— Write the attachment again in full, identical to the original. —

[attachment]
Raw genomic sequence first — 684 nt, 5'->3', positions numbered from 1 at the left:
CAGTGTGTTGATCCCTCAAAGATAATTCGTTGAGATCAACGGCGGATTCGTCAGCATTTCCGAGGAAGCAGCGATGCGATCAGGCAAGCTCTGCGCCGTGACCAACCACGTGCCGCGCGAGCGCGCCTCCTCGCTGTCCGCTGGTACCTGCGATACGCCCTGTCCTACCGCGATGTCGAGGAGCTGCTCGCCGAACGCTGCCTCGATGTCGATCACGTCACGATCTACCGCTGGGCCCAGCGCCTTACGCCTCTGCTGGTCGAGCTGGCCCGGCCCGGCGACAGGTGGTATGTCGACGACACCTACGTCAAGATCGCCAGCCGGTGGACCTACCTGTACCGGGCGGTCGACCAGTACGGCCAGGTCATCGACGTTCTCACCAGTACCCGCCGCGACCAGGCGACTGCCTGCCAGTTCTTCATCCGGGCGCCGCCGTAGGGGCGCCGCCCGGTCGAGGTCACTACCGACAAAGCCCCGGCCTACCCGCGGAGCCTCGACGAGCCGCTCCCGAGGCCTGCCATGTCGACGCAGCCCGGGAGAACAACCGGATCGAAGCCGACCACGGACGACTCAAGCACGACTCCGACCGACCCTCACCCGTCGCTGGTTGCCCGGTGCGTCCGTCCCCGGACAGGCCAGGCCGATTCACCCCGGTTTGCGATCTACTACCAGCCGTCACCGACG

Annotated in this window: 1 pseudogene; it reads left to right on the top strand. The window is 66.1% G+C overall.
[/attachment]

Raw genomic sequence first — 684 nt, 5'->3', positions numbered from 1 at the left:
CAGTGTGTTGATCCCTCAAAGATAATTCGTTGAGATCAACGGCGGATTCGTCAGCATTTCCGAGGAAGCAGCGATGCGATCAGGCAAGCTCTGCGCCGTGACCAACCACGTGCCGCGCGAGCGCGCCTCCTCGCTGTCCGCTGGTACCTGCGATACGCCCTGTCCTACCGCGATGTCGAGGAGCTGCTCGCCGAACGCTGCCTCGATGTCGATCACGTCACGATCTACCGCTGGGCCCAGCGCCTTACGCCTCTGCTGGTCGAGCTGGCCCGGCCCGGCGACAGGTGGTATGTCGACGACACCTACGTCAAGATCGCCAGCCGGTGGACCTACCTGTACCGGGCGGTCGACCAGTACGGCCAGGTCATCGACGTTCTCACCAGTACCCGCCGCGACCAGGCGACTGCCTGCCAGTTCTTCATCCGGGCGCCGCCGTAGGGGCGCCGCCCGGTCGAGGTCACTACCGACAAAGCCCCGGCCTACCCGCGGAGCCTCGACGAGCCGCTCCCGAGGCCTGCCATGTCGACGCAGCCCGGGAGAACAACCGGATCGAAGCCGACCACGGACGACTCAAGCACGACTCCGACCGACCCTCACCCGTCGCTGGTTGCCCGGTGCGTCCGTCCCCGGACAGGCCAGGCCGATTCACCCCGGTTTGCGATCTACTACCAGCCGTCACCGACG

Annotated in this window: 1 pseudogene; it reads left to right on the top strand. The window is 66.1% G+C overall.